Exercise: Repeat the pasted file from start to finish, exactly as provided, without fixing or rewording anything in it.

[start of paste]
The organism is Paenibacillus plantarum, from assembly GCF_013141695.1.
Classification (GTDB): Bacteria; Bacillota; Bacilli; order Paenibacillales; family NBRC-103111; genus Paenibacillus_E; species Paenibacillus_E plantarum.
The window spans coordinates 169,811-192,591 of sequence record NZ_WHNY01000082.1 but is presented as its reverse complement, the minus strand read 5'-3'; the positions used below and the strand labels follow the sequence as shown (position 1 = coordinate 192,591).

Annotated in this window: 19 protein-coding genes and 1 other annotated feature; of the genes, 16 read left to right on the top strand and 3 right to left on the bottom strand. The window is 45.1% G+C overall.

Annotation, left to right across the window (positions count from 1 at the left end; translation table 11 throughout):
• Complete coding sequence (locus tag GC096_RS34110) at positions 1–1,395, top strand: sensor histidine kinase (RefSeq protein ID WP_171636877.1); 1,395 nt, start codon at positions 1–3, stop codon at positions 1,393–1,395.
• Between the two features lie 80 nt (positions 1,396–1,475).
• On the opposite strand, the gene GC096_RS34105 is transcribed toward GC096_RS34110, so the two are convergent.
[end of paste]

The organism is Paenibacillus plantarum, from assembly GCF_013141695.1.
Classification (GTDB): Bacteria; Bacillota; Bacilli; order Paenibacillales; family NBRC-103111; genus Paenibacillus_E; species Paenibacillus_E plantarum.
The window spans coordinates 169,811-192,591 of sequence record NZ_WHNY01000082.1 but is presented as its reverse complement, the minus strand read 5'-3'; the positions used below and the strand labels follow the sequence as shown (position 1 = coordinate 192,591).

Annotated in this window: 19 protein-coding genes and 1 other annotated feature; of the genes, 16 read left to right on the top strand and 3 right to left on the bottom strand. The window is 45.1% G+C overall.

Annotation, left to right across the window (positions count from 1 at the left end; translation table 11 throughout):
• Complete coding sequence (locus tag GC096_RS34110) at positions 1–1,395, top strand: sensor histidine kinase (RefSeq protein ID WP_171636877.1); 1,395 nt, start codon at positions 1–3, stop codon at positions 1,393–1,395.
• Between the two features lie 80 nt (positions 1,396–1,475).
• On the opposite strand, the gene GC096_RS34105 is transcribed toward GC096_RS34110, so the two are convergent.